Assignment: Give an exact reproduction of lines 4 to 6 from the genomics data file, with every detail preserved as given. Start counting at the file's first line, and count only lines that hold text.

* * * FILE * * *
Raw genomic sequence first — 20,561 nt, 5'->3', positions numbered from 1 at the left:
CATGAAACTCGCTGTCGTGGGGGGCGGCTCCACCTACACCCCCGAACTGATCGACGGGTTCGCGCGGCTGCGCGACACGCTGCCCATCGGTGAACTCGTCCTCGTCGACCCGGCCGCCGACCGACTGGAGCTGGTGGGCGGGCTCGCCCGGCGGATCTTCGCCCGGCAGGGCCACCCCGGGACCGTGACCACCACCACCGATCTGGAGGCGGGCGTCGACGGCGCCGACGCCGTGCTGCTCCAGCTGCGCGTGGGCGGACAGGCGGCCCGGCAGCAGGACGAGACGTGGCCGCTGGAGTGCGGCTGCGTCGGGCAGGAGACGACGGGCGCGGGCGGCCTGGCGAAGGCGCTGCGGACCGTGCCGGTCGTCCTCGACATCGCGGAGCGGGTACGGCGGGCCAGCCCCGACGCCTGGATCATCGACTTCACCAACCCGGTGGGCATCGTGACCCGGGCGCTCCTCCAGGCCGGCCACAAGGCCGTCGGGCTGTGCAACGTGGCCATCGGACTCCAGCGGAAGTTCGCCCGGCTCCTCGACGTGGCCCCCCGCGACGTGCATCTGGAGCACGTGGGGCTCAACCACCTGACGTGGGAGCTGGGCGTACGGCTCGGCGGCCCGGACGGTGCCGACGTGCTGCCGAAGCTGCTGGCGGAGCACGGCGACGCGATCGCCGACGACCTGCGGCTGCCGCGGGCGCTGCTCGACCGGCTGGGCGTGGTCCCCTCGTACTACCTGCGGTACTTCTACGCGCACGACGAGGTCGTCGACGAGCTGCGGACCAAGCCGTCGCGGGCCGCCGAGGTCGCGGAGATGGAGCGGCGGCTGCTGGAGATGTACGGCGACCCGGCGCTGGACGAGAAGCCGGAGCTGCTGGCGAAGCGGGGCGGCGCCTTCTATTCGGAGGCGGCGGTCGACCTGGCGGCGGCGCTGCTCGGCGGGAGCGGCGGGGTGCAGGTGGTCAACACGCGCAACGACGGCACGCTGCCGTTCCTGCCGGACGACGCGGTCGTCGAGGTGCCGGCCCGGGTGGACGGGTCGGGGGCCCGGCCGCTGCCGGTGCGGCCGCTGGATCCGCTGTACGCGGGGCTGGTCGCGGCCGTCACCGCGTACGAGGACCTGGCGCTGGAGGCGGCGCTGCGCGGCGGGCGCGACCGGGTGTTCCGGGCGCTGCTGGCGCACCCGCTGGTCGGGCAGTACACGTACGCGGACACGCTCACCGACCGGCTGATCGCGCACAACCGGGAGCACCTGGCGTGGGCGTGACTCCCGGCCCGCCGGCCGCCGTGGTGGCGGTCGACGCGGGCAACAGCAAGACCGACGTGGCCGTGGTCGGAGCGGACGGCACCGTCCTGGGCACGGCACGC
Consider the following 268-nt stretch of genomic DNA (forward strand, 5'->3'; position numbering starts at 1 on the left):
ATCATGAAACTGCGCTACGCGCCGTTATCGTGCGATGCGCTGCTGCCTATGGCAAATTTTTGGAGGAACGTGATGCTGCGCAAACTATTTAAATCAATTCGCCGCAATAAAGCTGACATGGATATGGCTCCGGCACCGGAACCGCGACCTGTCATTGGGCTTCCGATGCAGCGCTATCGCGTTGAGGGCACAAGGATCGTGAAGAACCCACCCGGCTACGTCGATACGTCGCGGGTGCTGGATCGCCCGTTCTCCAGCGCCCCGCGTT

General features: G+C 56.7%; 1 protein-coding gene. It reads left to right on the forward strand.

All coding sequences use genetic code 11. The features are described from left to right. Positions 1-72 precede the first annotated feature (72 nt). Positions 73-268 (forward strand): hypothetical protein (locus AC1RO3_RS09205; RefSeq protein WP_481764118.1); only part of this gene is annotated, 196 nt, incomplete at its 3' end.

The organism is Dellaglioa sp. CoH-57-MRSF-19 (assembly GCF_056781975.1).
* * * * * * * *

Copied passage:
ATCATGAAACTGCGCTACGCGCCGTTATCGTGCGATGCGCTGCTGCCTATGGCAAATTTTTGGAGGAACGTGATGCTGCGCAAACTATTTAAATCAATTCGCCGCAATAAAGCTGACATGGATATGGCTCCGGCACCGGAACCGCGACCTGTCATTGGGCTTCCGATGCAGCGCTATCGCGTTGAGGGCACAAGGATCGTGAAGAACCCACCCGGCTACGTCGATACGTCGCGGGTGCTGGATCGCCCGTTCTCCAGCGCCCCGCGTT

General features: G+C 56.7%; 1 protein-coding gene. It reads left to right on the forward strand.

All coding sequences use genetic code 11. The features are described from left to right. Positions 1-72 precede the first annotated feature (72 nt). Positions 73-268 (forward strand): hypothetical protein (locus AC1RO3_RS09205; RefSeq protein WP_481764118.1); only part of this gene is annotated, 196 nt, incomplete at its 3' end.